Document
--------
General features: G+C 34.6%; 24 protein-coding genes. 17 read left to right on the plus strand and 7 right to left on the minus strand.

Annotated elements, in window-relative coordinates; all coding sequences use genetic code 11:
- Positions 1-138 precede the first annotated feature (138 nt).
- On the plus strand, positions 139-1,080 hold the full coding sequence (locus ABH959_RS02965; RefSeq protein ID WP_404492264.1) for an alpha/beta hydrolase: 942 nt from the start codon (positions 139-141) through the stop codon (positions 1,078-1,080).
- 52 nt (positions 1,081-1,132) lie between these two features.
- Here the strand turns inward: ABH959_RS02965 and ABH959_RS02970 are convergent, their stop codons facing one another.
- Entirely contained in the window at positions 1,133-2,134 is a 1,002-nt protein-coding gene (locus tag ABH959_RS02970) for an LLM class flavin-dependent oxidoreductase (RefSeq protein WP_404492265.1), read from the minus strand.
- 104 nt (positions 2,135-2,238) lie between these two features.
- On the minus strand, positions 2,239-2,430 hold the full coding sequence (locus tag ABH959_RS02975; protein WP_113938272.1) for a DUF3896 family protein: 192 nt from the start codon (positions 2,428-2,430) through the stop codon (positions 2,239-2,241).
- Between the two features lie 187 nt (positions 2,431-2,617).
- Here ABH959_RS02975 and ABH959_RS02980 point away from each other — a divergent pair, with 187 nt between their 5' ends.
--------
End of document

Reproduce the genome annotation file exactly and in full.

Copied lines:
General features: G+C 34.6%; 24 protein-coding genes. 17 read left to right on the plus strand and 7 right to left on the minus strand.

Annotated elements, in window-relative coordinates; all coding sequences use genetic code 11:
- Positions 1-138 precede the first annotated feature (138 nt).
- On the plus strand, positions 139-1,080 hold the full coding sequence (locus ABH959_RS02965; RefSeq protein ID WP_404492264.1) for an alpha/beta hydrolase: 942 nt from the start codon (positions 139-141) through the stop codon (positions 1,078-1,080).
- 52 nt (positions 1,081-1,132) lie between these two features.
- Here the strand turns inward: ABH959_RS02965 and ABH959_RS02970 are convergent, their stop codons facing one another.
- Entirely contained in the window at positions 1,133-2,134 is a 1,002-nt protein-coding gene (locus tag ABH959_RS02970) for an LLM class flavin-dependent oxidoreductase (RefSeq protein WP_404492265.1), read from the minus strand.
- 104 nt (positions 2,135-2,238) lie between these two features.
- On the minus strand, positions 2,239-2,430 hold the full coding sequence (locus tag ABH959_RS02975; protein WP_113938272.1) for a DUF3896 family protein: 192 nt from the start codon (positions 2,428-2,430) through the stop codon (positions 2,239-2,241).
- Between the two features lie 187 nt (positions 2,431-2,617).
- Here ABH959_RS02975 and ABH959_RS02980 point away from each other — a divergent pair, with 187 nt between their 5' ends.